Another reason for my attending was an article I was writing about the Mummers. Correction: an article I intended to write. As faculty advisor to the school newspaper, I was dared by the editor-in-chief to verify or disprove the expression, "Those who can, do; those who can't, teach." He was writing a feature about our faculty, based on that dreadful maxim, so what could I do but accept the challenge? I, too, would commit journalism. I would write and sell an article of my own.

Although I'd already prepared my Pulitzer acceptance speech, I actually hadn't yet had time to write more than notes. What I had done instead was share each interesting factoid I discovered. In the course of doing so, I also discovered that Mackenzie and I did not always agree on what was interesting and what was not.
Even as I watched a ribbon-bedecked passel of comics strut by, I had three-by-five cards at the ready. Unfortunately, it was too chilly and complicated to take off my mittens and retrieve the cards from my bag.

"Are those men Druids?" Karen asked.

"Aunt Mandy will answer all your questions in her article," Mackenzie said. 'That is, when she finishes it. Which will, of course, be some time after she begins it."

"Your mean streak is wider than Broad Street, Comus." I gestured at the parade route.

"Mean?" Mackenzie said. "Comus?"

A year and a half of guessing what the damned C. K. stood for, and I was no closer. "Comus was the god of revelry. Of mirth. Song, dance, and wine. But you're too mean to have that name."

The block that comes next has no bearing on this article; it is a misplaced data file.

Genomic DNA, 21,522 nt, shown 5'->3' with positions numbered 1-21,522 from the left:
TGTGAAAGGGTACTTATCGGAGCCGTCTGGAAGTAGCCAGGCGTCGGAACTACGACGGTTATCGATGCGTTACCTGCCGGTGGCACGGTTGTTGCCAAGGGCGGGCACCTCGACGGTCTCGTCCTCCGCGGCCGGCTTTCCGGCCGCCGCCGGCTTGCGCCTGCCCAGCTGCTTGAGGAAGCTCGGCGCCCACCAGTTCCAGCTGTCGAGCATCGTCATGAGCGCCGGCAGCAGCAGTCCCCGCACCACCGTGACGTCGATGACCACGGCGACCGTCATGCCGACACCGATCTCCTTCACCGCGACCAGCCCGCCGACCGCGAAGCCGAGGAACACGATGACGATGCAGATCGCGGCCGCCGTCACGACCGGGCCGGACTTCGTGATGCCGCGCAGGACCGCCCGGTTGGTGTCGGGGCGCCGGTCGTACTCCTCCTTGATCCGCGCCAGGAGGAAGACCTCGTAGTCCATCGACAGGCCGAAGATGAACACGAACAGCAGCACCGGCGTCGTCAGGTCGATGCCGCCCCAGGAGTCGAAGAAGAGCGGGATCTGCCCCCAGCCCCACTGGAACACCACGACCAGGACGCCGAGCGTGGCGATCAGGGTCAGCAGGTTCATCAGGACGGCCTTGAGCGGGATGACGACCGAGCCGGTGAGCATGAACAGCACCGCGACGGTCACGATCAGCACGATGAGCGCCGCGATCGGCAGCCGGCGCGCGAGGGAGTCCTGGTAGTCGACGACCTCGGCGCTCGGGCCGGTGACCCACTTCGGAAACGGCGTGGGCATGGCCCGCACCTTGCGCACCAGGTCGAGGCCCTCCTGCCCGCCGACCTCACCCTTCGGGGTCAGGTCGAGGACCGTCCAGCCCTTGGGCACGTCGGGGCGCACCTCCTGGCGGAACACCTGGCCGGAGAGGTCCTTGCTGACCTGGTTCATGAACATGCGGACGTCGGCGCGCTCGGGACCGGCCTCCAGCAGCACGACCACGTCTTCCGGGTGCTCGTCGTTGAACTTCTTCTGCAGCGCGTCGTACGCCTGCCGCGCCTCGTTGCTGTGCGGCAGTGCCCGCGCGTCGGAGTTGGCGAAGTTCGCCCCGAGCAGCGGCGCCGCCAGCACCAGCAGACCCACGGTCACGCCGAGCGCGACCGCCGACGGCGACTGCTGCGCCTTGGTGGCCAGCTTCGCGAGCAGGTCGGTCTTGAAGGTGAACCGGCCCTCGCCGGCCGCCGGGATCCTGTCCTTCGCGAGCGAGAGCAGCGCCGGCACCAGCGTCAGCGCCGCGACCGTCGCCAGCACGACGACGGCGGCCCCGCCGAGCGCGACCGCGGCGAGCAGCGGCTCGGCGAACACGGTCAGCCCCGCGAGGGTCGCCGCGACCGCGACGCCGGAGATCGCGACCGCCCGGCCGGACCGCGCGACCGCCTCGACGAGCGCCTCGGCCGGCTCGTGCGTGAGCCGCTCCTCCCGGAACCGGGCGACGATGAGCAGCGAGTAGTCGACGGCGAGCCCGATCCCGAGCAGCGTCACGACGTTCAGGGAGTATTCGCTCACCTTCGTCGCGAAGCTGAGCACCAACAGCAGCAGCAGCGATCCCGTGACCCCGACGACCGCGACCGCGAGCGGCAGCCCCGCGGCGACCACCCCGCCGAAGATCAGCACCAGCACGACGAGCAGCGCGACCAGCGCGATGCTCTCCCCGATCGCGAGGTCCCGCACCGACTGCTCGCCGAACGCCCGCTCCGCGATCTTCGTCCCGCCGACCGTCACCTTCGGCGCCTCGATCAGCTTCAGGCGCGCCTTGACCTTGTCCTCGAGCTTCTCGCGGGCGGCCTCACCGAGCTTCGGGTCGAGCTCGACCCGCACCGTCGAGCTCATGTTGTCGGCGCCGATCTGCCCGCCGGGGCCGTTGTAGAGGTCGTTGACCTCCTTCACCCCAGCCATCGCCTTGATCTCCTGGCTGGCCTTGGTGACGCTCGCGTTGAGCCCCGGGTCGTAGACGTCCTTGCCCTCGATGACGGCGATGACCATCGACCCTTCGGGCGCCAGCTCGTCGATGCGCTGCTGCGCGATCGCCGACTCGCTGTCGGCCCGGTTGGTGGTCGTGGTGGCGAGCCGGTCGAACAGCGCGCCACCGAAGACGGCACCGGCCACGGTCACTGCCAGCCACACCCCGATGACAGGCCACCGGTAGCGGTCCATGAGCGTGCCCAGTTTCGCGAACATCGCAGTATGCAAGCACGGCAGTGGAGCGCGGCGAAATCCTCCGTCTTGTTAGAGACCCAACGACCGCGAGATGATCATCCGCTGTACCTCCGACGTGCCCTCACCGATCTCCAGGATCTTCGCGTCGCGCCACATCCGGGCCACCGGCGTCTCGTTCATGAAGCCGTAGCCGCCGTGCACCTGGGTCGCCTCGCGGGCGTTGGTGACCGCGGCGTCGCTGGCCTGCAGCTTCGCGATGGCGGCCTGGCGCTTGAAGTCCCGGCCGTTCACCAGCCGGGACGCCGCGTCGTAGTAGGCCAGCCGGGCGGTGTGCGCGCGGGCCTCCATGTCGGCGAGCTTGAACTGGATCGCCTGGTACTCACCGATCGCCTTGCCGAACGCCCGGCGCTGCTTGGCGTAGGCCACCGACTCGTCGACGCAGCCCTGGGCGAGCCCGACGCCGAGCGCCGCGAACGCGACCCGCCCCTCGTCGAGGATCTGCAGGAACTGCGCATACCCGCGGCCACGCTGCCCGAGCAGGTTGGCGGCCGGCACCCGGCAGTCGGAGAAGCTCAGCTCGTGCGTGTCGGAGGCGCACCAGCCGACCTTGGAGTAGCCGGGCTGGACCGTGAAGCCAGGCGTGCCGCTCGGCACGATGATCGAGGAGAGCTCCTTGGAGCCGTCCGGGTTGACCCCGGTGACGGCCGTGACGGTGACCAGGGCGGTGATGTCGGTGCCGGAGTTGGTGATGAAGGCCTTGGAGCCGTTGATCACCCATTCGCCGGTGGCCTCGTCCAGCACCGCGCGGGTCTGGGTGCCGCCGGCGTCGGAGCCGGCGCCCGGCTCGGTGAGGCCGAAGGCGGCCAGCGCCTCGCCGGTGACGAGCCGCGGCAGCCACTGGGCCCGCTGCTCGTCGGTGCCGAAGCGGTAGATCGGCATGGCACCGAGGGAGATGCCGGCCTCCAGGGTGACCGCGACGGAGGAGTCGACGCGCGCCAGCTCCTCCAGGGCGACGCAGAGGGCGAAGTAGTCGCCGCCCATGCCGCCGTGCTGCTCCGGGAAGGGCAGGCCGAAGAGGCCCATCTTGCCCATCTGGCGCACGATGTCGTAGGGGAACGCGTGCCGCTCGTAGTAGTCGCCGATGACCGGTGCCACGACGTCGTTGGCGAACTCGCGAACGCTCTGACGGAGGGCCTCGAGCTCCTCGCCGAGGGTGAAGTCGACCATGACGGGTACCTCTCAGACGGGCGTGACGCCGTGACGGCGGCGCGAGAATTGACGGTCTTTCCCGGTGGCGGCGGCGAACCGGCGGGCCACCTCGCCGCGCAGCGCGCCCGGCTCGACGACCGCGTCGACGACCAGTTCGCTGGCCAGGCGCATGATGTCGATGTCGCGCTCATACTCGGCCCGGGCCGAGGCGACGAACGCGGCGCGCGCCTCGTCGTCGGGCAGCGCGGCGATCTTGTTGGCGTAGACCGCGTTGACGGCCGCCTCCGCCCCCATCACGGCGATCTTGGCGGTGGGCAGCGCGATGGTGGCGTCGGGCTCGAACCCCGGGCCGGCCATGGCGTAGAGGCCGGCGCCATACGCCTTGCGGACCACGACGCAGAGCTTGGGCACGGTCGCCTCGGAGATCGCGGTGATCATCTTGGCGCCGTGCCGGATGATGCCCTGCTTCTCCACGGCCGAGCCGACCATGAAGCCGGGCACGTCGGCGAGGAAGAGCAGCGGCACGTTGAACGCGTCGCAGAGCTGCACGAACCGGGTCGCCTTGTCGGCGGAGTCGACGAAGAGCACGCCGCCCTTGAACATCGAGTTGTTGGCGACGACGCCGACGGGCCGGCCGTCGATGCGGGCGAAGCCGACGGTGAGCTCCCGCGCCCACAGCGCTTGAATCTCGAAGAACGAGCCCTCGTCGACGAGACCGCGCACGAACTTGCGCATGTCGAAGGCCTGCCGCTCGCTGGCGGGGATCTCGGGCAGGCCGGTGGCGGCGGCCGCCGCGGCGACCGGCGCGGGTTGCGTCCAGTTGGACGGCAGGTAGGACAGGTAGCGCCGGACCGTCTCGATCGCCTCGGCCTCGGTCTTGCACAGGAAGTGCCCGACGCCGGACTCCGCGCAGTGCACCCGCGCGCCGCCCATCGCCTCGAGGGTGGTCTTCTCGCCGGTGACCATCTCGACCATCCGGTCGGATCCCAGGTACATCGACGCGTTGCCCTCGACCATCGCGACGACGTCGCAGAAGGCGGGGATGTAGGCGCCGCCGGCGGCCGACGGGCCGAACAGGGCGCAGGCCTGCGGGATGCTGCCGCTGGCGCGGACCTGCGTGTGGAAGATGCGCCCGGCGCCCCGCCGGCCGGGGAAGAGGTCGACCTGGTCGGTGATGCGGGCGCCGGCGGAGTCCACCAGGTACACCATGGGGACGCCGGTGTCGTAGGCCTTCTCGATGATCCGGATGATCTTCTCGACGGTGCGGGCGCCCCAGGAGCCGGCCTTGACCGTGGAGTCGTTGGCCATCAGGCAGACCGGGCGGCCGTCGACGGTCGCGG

"He isn't mean," Karen said.

He wasn't either mean or Comus, simply the unbearable sort who did what he said he was going to and who thought everybody else should do the same. He expected me to write the article, wanted me to because I said I was going to and because I wanted to. And he knew I was afraid to actually do it, to risk proving that nasty adage true. And so he tweaked and poked, and I acted outraged and found excuses galore, and the article continued to pend.

"Are they Druids, Aunt Mandy?" Karen asked again, giving me a reprieve.

"No, but they might be the great-great-how-many-great-grandsons of Druids. And of a whole lot of other people who brought their New Year traditions to the new country. The Finns masqueraded, and the Swedes started the year by shooting off guns—in fact, the people we call Mummers really call themselves Shooters."

"But they will not be shooting today," Mackenzie said. 'They don't do that anymore. Haven't for a long time."

Karen looked relieved.

"The English put on a Mummers' Play, Scotch-Irish men dressed in women's clothing—"